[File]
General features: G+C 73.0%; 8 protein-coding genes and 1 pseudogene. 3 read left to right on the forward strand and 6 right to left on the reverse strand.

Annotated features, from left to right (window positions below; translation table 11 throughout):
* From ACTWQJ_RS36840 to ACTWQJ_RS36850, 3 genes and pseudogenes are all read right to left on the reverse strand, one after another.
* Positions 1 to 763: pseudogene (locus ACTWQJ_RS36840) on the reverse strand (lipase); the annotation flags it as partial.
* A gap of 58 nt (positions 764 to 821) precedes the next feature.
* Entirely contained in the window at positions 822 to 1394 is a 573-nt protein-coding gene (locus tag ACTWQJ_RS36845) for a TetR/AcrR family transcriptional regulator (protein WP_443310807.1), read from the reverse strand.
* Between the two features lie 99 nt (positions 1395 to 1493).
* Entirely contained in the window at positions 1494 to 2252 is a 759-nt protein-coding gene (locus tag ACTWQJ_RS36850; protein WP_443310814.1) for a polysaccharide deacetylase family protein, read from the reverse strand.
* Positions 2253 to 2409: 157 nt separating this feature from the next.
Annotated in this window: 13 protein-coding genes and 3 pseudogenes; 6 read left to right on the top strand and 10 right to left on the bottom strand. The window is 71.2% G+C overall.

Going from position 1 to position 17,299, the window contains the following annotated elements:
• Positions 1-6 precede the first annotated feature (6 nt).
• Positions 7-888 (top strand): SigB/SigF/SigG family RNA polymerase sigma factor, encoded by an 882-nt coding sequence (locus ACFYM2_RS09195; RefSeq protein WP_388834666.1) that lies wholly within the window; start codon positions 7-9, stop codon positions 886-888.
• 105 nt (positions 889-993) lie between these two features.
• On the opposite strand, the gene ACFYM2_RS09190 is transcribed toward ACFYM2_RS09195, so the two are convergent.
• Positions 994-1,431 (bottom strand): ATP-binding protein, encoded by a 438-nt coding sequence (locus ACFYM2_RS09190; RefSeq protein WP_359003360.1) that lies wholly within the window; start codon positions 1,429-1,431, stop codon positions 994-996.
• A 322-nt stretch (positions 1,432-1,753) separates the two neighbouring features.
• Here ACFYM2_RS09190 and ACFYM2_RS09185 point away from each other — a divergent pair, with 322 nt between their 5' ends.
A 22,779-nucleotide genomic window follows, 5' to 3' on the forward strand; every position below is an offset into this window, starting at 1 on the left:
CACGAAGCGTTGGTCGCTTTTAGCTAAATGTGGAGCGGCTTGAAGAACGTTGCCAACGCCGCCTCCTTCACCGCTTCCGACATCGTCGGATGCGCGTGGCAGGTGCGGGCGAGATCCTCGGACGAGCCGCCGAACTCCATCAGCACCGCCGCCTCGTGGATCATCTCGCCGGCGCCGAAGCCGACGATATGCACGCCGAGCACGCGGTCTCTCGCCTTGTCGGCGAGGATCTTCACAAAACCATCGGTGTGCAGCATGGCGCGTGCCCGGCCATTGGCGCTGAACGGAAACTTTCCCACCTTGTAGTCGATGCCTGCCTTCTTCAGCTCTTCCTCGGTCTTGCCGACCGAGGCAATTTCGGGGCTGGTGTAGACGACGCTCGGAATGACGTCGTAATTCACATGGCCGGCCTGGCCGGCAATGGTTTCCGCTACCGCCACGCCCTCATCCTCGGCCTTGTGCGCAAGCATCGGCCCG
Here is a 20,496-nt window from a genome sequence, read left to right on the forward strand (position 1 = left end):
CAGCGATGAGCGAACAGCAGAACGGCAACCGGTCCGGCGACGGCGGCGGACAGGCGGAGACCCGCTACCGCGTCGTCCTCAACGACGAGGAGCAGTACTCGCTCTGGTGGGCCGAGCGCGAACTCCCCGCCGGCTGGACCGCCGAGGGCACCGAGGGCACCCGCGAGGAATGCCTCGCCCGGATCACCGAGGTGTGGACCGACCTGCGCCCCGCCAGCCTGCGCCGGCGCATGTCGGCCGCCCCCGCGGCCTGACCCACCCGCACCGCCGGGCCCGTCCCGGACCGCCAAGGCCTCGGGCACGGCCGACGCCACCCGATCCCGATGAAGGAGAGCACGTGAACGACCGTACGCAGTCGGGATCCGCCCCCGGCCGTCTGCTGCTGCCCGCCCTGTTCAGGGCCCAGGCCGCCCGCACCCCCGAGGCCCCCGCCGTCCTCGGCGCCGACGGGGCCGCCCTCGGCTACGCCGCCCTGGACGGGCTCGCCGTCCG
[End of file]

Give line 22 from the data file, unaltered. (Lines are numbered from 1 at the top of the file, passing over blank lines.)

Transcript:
CAGCGATGAGCGAACAGCAGAACGGCAACCGGTCCGGCGACGGCGGCGGACAGGCGGAGACCCGCTACCGCGTCGTCCTCAACGACGAGGAGCAGTACTCGCTCTGGTGGGCCGAGCGCGAACTCCCCGCCGGCTGGACCGCCGAGGGCACCGAGGGCACCCGCGAGGAATGCCTCGCCCGGATCACCGAGGTGTGGACCGACCTGCGCCCCGCCAGCCTGCGCCGGCGCATGTCGGCCGCCCCCGCGGCCTGACCCACCCGCACCGCCGGGCCCGTCCCGGACCGCCAAGGCCTCGGGCACGGCCGACGCCACCCGATCCCGATGAAGGAGAGCACGTGAACGACCGTACGCAGTCGGGATCCGCCCCCGGCCGTCTGCTGCTGCCCGCCCTGTTCAGGGCCCAGGCCGCCCGCACCCCCGAGGCCCCCGCCGTCCTCGGCGCCGACGGGGCCGCCCTCGGCTACGCCGCCCTGGACGGGCTCGCCGTCCG